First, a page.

10 GUPTA M, ESPOSITO-AVELLA M, 1988 Evaluación química y farmacológica de algunas plantas medicinales de TRAMIL. Centro de Investigaciones Farmacognósticas de la Flora Panameña CIFLORPAN, Facultad de Farmacia, Universidad de Panamá, Panamá, Panamá.

11 MISAS C, HERNANDEZ N, ABRAHAM A, 1979 Contribution to the biological evaluation of Cuban plants. I. Rev Cub Med Trop 31(1):5-12.

12 CARBALLO A, 1995 Plantas medicinales del Escambray cubano. Apuntes científicos. Laboratorio provincial de producción de medicamentos, Sancti Spiritus, Cuba.

13 CACERES A, GIRON L, ALVARADO S, TORRES M, 1987 Screening of antimicrobial activity of plants popularly used in Guatemala for the treatment of dermatomucosal diseases. J Ethnopharmacol 20(3):223-237.

14 LOPEZ ABRAHAM A, ROJAS-HERNANDEZ N, JIMENEZ-MISAS C, 1979 Plant extracts with cytostatic properties growing in Cuba. Rev Cubana Med Trop 31(2):105-112.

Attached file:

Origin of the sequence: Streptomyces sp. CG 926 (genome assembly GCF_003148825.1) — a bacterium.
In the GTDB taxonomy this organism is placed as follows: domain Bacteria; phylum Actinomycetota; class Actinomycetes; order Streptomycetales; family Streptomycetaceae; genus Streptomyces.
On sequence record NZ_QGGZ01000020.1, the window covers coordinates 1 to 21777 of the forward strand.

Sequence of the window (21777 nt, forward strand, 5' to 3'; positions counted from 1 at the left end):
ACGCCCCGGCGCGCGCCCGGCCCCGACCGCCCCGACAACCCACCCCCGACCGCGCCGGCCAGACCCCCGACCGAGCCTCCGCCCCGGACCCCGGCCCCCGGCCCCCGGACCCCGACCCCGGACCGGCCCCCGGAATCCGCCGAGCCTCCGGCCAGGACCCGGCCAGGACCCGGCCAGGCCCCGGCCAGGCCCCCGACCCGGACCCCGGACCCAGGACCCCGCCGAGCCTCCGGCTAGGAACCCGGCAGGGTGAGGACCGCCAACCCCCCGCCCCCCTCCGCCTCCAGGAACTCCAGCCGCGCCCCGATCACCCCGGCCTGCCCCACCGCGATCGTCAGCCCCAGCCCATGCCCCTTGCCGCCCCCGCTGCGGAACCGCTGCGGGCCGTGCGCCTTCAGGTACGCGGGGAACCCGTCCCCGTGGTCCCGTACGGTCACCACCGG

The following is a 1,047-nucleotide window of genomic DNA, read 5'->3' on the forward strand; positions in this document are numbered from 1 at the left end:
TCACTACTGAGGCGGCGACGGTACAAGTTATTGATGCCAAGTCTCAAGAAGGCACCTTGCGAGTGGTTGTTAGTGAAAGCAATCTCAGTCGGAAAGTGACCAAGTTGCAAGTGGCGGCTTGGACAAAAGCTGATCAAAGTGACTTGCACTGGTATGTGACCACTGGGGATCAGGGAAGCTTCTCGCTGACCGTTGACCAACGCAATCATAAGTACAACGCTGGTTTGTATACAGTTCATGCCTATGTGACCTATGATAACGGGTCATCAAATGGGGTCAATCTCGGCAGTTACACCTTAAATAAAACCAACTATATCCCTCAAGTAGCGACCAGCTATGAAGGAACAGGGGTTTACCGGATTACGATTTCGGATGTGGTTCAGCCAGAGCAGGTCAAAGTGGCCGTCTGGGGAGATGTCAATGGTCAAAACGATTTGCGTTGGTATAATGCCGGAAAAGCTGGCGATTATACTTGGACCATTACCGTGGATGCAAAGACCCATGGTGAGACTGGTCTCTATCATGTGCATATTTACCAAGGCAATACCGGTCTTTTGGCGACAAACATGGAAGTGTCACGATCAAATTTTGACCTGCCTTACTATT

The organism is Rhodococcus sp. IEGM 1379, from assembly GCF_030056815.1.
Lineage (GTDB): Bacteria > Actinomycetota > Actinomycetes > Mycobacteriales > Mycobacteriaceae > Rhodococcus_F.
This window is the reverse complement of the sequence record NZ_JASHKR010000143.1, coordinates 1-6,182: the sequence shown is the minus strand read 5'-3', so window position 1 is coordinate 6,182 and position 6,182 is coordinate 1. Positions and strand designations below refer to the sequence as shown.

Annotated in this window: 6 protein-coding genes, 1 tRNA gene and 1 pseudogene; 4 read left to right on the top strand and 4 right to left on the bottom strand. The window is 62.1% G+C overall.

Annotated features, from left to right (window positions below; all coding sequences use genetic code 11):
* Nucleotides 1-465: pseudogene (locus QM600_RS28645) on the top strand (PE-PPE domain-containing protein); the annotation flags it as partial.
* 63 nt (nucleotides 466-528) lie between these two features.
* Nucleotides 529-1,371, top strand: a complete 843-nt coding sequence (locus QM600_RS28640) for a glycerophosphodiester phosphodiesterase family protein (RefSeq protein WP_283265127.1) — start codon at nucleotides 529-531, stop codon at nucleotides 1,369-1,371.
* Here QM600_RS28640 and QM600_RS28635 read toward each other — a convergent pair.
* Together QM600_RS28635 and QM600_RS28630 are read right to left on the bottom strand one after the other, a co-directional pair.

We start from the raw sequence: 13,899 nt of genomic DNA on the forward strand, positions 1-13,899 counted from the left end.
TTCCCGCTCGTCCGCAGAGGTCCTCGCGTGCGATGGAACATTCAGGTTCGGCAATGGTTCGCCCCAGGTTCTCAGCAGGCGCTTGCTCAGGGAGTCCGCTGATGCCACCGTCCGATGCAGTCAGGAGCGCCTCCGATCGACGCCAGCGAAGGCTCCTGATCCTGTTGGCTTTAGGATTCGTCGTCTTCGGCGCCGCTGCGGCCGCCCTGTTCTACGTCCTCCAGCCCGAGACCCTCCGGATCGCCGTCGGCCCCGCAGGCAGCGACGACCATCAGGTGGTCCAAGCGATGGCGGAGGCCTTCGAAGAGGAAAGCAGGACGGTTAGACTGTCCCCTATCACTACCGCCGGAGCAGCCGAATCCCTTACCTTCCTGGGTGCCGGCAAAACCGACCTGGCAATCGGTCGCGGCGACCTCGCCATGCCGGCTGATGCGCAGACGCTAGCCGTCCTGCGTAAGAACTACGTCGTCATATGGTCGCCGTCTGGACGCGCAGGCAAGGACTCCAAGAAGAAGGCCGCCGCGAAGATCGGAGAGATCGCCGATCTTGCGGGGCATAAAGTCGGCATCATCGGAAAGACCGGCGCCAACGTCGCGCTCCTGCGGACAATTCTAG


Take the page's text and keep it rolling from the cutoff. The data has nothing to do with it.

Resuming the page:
15 NEGWER M, 1987 Organic chemical drugs and their synonyms (an international survey). 6th ed. Berlin, Germany: Akademie Verlag.

16 DUKE J, 1992 Handbook of biologically active phytochemicals and their bioactivities. Boca Raton, USA: CRC Press.

17 LAMAISON J, PETITJEAN-FREYTET C, CARNAT A, 1990 Rosmarinic acid, total hydroxycinnamic derivative contents and antioxidant activity of medicinal Apiaceae, Boraginaceae & Lamiceae. Ann Pharm Fr 48(2):103-108.


The information provided is for educational purposes only for the benefit of the general public and health professionals. It is not intended to take the place of either the written law or regulations. Since some parts of plants could be toxic, might induce side effects, or might have interactions with certain drugs, anyone intending to use them or their products must first consult with a physician or another qualified health care professional. TRAMIL has no responsibility whatsoever towards the user for any decision, action or omission made in relation to the information contained in this Pharmacopoeia.